How networks drive green economy projects

17 December 2019

Looking at green economy projects in East Kalimantan, Indonesia, whilst doing the Master of Environmental Development and Management (Advanced), Crawford graduate Sandy Nofyanza fell even deeper in love with research.

Whilst working at the University of Indonesia, Sandy heard about the many outstanding researchers that are teaching at Crawford School and quickly decided he wanted to come here to pursue his postgraduate degree.

“I was a research assistant at the University of Indonesia with a strong social science background, and I saw that Robert Costanza and Luca Tacconi were based at Crawford School – so it was a pretty easy decision,” he says.

Once he had his foot in the door, Sandy focused on his main research interest – the implementation of green economy initiatives in East Kalimantan. He wanted to hear about it first-hand, so he decided to do fieldwork.

“The buzzword ‘green economy’ is thrown around a lot, but as of today, my study is one of only a few research projects that look at the implementation of the green transition in East Kalimantan specifically and the impact on the coal mining and palm oil sectors in the province.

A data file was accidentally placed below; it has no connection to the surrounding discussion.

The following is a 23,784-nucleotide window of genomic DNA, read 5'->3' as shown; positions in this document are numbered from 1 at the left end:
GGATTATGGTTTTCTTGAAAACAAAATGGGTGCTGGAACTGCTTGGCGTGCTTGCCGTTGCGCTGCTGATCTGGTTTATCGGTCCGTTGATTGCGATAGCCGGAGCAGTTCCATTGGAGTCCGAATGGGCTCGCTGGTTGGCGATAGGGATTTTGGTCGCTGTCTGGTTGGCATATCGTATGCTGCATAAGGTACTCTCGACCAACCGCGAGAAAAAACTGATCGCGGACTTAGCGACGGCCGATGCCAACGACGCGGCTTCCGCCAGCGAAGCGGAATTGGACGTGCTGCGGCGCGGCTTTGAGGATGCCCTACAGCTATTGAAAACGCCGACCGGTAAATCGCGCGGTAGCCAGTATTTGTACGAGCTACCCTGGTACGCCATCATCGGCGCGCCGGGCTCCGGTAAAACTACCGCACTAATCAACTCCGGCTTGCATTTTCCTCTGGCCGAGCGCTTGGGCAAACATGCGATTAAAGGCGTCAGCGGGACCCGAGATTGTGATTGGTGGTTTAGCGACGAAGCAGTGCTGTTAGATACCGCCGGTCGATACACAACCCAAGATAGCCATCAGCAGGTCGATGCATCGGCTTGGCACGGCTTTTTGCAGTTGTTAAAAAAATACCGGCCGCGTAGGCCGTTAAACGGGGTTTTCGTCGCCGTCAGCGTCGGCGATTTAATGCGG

“I spent four weeks there meeting stakeholders, doing interviews and participant observation.”

He found that the province still had a long way to go, particularly in the coal mining and palm oil sectors.

“In the coal mining sector, there has been very little progress in the implementation of green economy initiatives. This is because the government remains focused on making coal companies comply with the regulations, instead of phasing out or limiting production. A ‘green’ transition is a politically and economically challenging task since coal contributes greatly to the province’s economy.”

“On top of that, the inclusion of coal companies in Kaltim Green initiatives remains limited. Many haven’t even heard about it. As for the palm oil sector, there’s a huge tradeoff between economic growth and the environment; between expanding the size of palm oil plantations or protecting the High Conservation Value Forests (HCVF) within palm oil concessions.”

But he also discovered that networks amongst people working on environmental issues were key in driving green economy projects.

“On the bright side, East Kalimantan has a lot of people that are working in the NGO sector and provincial government alike that have personal ties with each other and have studied under the same professor (particularly from the Mulawarman University in Samarinda). Together they have turned the province into a pilot for a province-wide carbon fund scheme under the Forest Carbon Partnership Facility (FCPF).

“Given these special networks, they can actually pursue the tiring process for approval of the carbon fund, which takes up to five years.”

For now, Sandy wants to build his own networks, but coming back to Crawford isn’t out of the question.
“I want to continue working in research. Maybe I’ll even return to Crawford to do a PhD.”

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